In 2022, Cheri received a gift of stock that had a FMV of $50,000. The donor’s adjusted basis was $20,000, which resulted in a net increase in value of $30,000 when the stock was held by the donor. The amount of the gift for gift tax purposes was $34,000 ($50,000 minus the $16,000 annual exclusion for 2022), and the donor paid a gift tax of $6,880. The gift tax attributable to the stock’s net increase in value is $6,054 [$30,000 ÷ $34,000 = 0.88; $6,880 x 0.88 = $6,054]. After Cheri received the stock, no events occurred to increase or decrease her basis. As a result, Cheri’s basis is $26,054 ($20,000 + $6,054 = $26,054).

Depreciated stock

If the stock’s value when the gift is given is less than the donor’s adjusted basis (i.e., depreciated stock), the recipient’s basis is as follows:

  • For determining a gain, the donor’s adjusted basis
  • For determining a loss, the stock’s value when the gift is received

In either case, any adjustments to the basis while the gift recipient holds the property is added or subtracted as necessary.

In addition, if the donor’s adjusted basis is used to figure a gain but the gift recipient ends up with a loss, and the recipient then uses the stock’s value to figure a loss but ends up with a gain, there’s neither a gain nor loss on the recipient’s sale of the stock.

Example

Charlie received 100 shares of stock as a gift. The stock was worth $8,000 at the time of the gift. The donor’s adjusted basis in the stock was $10,000. After Charlie received the stock, no events occurred to increase or decrease his basis. If Charlie sells the stock for $12,000, he’ll have a $2,000 gain because he must use the donor’s adjusted basis ($10,000) at the time of the gift as his basis to figure gain. If he sells the stock for $7,000, Charlie will have a $1,000 loss because he must use the stock’s FMV ($8,000) at the time of the gift as his basis to figure a loss.

If Charlie sells the stock for any amount between $8,000 and $10,000, he won’t have either a gain or a loss. For instance, if the sales price was $9,000 and Charlie tried to figure a gain using the donor’s adjusted basis ($10,000), he would get a $1,000 loss. If Charlie then tried to figure a loss using the FMV ($8,000), he would get a $1,000 gain.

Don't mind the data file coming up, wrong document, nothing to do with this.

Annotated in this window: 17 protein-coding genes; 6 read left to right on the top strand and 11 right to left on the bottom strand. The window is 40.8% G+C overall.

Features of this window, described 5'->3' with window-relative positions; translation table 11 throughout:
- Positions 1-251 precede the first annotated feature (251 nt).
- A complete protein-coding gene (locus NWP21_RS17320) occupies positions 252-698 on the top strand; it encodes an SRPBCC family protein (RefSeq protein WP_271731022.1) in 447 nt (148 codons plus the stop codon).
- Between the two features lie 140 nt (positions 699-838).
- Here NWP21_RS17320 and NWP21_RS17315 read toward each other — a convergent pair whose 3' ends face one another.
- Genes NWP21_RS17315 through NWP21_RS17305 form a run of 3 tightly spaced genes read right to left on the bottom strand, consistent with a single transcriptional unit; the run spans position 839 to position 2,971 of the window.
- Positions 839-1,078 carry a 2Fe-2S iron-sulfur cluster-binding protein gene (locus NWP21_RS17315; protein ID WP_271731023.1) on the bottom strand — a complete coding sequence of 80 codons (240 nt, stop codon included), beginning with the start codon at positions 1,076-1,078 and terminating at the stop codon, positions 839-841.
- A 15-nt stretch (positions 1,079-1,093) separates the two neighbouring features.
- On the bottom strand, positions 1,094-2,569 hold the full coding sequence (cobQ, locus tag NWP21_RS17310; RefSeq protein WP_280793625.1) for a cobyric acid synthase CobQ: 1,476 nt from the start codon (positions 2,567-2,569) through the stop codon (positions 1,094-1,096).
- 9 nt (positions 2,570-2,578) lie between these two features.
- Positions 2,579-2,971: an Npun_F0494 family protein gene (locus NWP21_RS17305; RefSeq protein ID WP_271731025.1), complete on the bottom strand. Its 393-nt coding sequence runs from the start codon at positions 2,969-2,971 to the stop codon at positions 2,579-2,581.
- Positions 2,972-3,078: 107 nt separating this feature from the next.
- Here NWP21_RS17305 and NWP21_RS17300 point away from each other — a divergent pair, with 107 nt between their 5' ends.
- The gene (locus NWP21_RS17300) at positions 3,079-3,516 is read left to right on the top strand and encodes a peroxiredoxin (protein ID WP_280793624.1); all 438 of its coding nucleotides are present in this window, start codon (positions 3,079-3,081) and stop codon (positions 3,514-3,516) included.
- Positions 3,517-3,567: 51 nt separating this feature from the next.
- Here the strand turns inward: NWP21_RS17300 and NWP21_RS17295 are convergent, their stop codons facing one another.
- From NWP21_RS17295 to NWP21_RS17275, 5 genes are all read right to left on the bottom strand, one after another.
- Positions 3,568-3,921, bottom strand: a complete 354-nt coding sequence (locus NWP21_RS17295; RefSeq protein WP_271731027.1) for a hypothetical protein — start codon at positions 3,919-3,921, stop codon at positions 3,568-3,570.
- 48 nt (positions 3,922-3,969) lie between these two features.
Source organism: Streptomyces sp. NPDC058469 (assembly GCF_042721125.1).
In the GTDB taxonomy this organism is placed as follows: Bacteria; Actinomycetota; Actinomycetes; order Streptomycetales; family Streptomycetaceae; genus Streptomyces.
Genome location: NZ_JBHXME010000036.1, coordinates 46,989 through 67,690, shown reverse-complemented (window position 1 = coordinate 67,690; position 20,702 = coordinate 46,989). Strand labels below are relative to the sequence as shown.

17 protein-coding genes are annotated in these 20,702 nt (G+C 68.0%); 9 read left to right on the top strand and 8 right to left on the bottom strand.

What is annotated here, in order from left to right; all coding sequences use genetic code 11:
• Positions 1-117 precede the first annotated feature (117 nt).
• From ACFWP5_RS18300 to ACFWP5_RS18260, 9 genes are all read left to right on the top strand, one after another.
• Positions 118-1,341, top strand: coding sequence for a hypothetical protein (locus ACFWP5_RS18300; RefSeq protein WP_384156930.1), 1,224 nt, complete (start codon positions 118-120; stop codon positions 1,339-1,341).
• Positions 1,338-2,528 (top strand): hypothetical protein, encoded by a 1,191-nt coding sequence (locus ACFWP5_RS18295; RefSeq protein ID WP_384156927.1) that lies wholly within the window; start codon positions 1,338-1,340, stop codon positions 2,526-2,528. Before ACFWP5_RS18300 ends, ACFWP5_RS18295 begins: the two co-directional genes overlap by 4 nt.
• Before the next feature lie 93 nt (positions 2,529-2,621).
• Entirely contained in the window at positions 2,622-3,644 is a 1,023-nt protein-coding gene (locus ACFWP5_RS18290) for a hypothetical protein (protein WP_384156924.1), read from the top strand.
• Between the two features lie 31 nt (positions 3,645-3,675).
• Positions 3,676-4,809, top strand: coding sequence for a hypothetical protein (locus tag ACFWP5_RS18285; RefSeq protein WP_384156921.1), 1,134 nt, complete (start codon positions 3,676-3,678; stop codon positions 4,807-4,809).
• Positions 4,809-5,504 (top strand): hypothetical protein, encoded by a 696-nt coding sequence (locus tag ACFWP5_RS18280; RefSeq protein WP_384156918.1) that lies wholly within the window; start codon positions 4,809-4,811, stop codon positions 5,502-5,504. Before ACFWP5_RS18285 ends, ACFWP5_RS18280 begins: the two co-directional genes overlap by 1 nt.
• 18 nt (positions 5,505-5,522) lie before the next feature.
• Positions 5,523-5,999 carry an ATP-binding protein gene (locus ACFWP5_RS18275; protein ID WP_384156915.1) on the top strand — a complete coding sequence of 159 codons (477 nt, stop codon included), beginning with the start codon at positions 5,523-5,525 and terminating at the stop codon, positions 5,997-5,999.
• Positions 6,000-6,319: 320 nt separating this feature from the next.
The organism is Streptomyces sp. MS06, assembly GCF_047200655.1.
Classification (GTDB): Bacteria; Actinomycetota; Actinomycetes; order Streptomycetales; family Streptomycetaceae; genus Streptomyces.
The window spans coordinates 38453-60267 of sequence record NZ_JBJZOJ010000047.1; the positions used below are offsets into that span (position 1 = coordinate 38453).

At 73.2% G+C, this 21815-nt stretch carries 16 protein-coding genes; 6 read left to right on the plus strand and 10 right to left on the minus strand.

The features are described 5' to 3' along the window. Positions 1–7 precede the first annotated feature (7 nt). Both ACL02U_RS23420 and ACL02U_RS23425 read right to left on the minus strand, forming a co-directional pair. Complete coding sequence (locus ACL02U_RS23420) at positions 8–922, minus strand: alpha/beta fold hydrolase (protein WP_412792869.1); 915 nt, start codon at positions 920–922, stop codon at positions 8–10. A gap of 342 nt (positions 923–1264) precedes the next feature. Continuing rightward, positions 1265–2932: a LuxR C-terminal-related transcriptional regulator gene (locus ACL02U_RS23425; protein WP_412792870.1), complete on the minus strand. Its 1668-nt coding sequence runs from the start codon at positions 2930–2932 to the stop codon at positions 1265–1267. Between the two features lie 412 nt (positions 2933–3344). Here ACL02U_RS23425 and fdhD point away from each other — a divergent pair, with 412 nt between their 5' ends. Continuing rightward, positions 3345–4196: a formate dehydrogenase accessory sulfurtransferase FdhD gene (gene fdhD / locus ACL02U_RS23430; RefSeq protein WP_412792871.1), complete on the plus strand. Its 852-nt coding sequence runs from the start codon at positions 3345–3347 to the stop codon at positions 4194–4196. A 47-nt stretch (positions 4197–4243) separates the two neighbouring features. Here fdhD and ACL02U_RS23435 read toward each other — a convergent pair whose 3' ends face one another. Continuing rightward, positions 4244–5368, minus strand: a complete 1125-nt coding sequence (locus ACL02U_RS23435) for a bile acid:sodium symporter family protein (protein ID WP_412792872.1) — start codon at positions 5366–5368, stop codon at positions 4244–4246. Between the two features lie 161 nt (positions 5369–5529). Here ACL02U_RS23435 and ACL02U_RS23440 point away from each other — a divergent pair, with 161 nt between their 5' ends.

Holding Period of Gifted Stock

When stock or another capital asset is sold, the tax rate that applies to any gain depends on whether the gain is long-term or short-term, which is based on your “holding period.”

Generally, if you hold an asset for more than one year, any gain from the sale is long-term capital gain. If you hold the asset for one year or less, any gain is short-term capital gain.

The long-term capital gains tax rates are 0%, 15%, or 20%, and which rate applies depends on your taxable income. The short-term capital gains rate is the same as the income tax rate you pay on wages, tips, taxable Social Security benefits, and other “ordinary” income. These tax rates range from 10% to 37%, depending on which federal income tax bracket applies to you.

In most cases, your long-term rate will be lower than your short-term rate. As a result, you’re generally better off holding stock and other capital assets for more than one year before selling them.

Holding period for recipient of gifted stock

When stock is given to someone as a gift and the donor’s adjusted basis is used to determine the recipient’s basis, the donor’s holding period carries over to the recipient. In other words, it’s as if the recipient received the stock on the same day the donor acquired it. This applies with gifts of:

  • Appreciated stock
  • Depreciated stock where the recipient’s basis is used for determining a gain

On the other hand, if the stock’s FMV is used to determine the recipient’s basis, the recipient’s holding period begins on the day after the gift is received. This applies with gifts of  depreciated stock where the recipient’s basis is used for determining a loss.

So, if you want to put the recipient in the best position possible, gift stock that has increased in value since you acquired it and that you’ve held for over a year. That way, the person receiving your gift will have a better chance of being taxed at the lower long-term capital gains tax rates if he or she wants to sell the stock quickly.